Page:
who will take the throne at balenciaga? 11 ideas
As Alexander Wang departs Balenciaga, we examine a full list of the contenders for his spot at the storied Paris brand.
Next week will see the last collection of Alexander Wang's short-lived Balenciaga run. While we loved the structural minimalist style that he brought to the fashion house, we're excited to see what some more time on his hands does to his already impossibly cool namesake line. Another thing we're excited about? The reveal of who will be Wang's successor. The rumors have been flying since his departure was announced, and we're laying out what an exhaustive list of the contenders, as rumored, whispered, and wildly speculated.
The Independent's Alexander Fury tweeted the rumor that Julien Dossena could take over as soon as news broke that Wang was leaving. Dossena earned a collective seal of approval in the industry for reviving Paco Rabanne. He could bring his balance of respect for the brand's legacy and forward-thinking aesthetic, and he does already have experience working for the house in the past--however, under Nicolas Ghesquière, which could put him on Kering's "no way" list.
Magazines like Elle confidently declared Kane as Ghesquière's successor in 2012, which obviously turned out to be false, but that's not stopping him from being one of the strongest contenders in the rumor mill again. He's already under the Kering umbrella with his own line, his collections are consistently pretty swoon-worthy, and he's yet to take the reins at an established house, save for his Versus stint.
Like Kane, Altuzarra is also already under Kering, which makes him an easy transition. Also like Kane, he's already more than proven himself with his own line, which gets that classic-meets-contemporary look right every season. Altuzarra is tight with Wang, which could make his taking over for him even more interesting.
A Spaniard like Cristobal, Font could be an elegant match for Balenciaga with his penchant for drama. He took Spanish label Delpozo worldwide and has made it a cult favorite with his architectural silhouettes and fairytale elegance, a mix that would certainly feel at home at Balenciaga.
Simon Porte Jacquemus
His name popped up on the contender list right after Wang's departure was announced, as pointed out by Fashionista. Jacquemus is young, exciting and totally unafraid to do his own thing and go against the grain. The Rei Kawakubo protégé creates beautifully tailored clothes with whimsical, sometimes surrealist elements, which could be an intriguing refresh for Balenciaga.
Alessandro Michele's appointment as Creative Director for Gucci might be the start of a trend for Kering, one in which the company chooses more anonymous designers that will keep their noses to the grindstone. On that note, the collective behind Vetements could be the perfect choice, namely its leader Demna Gvasalia. Gvasalia has designed for Louis Vuitton in the past, and now demonstrates an elevated take on polished French cool that could easily translate at Balenciaga.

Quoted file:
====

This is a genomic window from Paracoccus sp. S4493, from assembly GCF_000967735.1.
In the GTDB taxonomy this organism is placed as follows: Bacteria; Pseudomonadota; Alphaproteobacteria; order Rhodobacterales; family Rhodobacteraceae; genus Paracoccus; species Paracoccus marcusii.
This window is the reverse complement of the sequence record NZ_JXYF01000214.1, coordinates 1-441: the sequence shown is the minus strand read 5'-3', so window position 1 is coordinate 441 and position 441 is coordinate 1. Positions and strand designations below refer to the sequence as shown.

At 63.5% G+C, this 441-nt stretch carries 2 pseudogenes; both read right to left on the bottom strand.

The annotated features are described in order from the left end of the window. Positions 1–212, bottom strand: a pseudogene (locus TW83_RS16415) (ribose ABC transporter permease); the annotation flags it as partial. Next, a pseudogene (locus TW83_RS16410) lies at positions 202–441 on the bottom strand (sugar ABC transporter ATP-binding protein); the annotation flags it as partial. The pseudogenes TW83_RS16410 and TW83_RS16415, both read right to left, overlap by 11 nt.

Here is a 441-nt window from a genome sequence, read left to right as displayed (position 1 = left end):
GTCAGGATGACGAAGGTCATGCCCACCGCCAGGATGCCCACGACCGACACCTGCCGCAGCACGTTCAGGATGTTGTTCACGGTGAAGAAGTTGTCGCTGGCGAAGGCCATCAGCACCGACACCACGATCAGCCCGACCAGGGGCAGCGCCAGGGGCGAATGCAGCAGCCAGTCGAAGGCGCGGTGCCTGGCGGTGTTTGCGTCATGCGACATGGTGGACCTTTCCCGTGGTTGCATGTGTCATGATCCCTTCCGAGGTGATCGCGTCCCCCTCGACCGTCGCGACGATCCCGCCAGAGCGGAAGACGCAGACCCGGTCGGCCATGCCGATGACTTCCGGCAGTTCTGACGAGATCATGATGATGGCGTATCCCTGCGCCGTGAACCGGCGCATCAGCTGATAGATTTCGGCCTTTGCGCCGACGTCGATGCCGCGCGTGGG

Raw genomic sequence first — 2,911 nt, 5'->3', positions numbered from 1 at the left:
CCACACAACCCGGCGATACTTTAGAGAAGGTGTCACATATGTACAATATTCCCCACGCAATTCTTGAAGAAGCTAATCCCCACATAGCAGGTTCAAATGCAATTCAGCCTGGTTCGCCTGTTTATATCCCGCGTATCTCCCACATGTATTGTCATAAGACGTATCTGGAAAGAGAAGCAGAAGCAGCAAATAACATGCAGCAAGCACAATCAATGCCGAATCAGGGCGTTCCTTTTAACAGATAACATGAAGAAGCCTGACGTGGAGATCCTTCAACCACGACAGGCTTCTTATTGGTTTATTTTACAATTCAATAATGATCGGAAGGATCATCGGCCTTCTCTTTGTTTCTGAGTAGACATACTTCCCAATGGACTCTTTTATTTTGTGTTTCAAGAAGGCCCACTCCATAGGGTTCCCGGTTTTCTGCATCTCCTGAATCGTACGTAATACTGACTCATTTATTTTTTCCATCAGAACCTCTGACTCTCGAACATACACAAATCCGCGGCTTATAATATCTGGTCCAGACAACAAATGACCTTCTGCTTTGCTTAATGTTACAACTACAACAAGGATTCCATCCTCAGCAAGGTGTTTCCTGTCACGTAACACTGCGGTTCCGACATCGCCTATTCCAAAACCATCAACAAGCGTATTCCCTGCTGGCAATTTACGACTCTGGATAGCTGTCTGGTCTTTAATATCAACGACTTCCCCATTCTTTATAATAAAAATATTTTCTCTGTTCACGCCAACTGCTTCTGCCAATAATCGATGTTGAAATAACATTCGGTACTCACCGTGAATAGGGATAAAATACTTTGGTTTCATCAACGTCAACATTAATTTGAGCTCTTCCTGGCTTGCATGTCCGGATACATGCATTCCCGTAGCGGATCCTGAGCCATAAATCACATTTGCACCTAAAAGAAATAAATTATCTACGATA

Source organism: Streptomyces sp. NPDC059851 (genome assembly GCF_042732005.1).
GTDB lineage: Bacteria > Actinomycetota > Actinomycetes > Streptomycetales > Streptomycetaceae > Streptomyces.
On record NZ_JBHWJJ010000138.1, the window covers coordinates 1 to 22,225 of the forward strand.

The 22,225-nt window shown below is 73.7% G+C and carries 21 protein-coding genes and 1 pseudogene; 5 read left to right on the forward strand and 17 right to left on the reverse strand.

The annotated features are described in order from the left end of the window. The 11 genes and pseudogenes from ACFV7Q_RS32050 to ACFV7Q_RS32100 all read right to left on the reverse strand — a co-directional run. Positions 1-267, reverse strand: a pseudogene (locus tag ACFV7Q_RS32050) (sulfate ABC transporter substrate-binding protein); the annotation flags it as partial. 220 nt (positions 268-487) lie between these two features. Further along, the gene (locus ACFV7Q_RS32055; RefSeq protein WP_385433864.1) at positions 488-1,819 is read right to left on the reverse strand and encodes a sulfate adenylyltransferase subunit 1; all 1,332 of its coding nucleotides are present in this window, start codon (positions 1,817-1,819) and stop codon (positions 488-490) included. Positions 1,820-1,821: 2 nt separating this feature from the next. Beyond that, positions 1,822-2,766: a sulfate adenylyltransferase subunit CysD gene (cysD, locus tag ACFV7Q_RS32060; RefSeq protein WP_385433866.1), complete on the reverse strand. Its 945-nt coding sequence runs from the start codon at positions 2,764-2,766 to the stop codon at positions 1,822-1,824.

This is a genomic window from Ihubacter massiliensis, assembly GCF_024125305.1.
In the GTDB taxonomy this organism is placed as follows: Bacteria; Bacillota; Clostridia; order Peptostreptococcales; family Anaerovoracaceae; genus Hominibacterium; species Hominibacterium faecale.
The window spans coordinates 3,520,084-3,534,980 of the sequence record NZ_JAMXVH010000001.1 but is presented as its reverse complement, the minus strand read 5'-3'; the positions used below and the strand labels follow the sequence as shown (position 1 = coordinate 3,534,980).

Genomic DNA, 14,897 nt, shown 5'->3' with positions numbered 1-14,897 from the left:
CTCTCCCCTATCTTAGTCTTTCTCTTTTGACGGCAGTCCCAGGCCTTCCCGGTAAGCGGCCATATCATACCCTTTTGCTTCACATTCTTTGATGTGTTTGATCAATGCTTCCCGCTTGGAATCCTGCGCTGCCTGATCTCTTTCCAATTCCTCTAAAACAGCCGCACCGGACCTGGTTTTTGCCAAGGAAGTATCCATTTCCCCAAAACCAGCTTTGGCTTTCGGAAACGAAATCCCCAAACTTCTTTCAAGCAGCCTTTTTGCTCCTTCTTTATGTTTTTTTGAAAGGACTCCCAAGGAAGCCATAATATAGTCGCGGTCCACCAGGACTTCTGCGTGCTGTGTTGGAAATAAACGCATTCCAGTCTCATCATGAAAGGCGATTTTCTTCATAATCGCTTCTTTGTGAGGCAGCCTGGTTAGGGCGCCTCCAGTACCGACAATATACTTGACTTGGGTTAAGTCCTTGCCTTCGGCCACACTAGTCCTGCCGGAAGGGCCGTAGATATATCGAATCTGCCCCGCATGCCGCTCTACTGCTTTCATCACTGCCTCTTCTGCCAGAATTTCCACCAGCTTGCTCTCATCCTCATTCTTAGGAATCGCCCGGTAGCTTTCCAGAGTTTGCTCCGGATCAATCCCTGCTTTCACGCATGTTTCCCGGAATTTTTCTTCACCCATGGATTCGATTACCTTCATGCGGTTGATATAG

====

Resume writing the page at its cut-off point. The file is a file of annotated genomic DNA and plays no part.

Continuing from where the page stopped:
Jack McCollough and Lazaro Hernandez
Although the duo behind Proenza Schouler would make an inspired and capable choice for Balenciaga, their own brand is soaring and they've recently voiced reservations about the doability of designing for two houses. If they could make the transcontinental thing work, Jack and Lazaro's classic/downtown mix and talent for accessories would find a welcome home.
Not that Balenciaga needs a makeover, but Henry did take Carven from old news to cool-girl favorite, and he did it by maintaining a sense of ladylike style with a twist of unexpected details like bold cutouts. He did just settle in at Nina Ricci, but it wouldn't be too big of a shock to hear he'd want to jump ship for an opportunity like Balenciaga.
Another option if Kering wants to go the more anonymous, quiet route, Takahashi comes with a hard-working history of churning out stunning collections with avant garde elements. It would be pretty surprising to see some of his dream-world runway antics for Balenciaga, though the artfulness of his choices make it perceivable, and it would be cool to see a major European fashion house think outside the box a bit by bringing in a Japanese designer.
If Kering is okay with going the very non-anonymous way, Riccardo Tisci is a force to be reckoned with. He proved how fast he could rise when, as a relative newcomer to fashion, he took over at Givenchy and injected the iconic label with edge. He's demonstrated a talent for designing It-accessories and for creating both red carpet pieces and off-duty staples, and as his public fashion show just reminded us, he knows how to build serious buzz.
How refreshing would it be to see a heavy hitter like Balenciaga choose a young, female designer as its captain? Simone Rocha could be just the right balance of lesser known yet still substantiated in praise for her namesake line, which exudes the contrast of OTT femininity and modern minimalism that could fit right in at Balenciaga. Plus, the Irish designer and daughter of British designer John Rocha has already started garnering a celebrity fanbase.
Text Courtney Iseman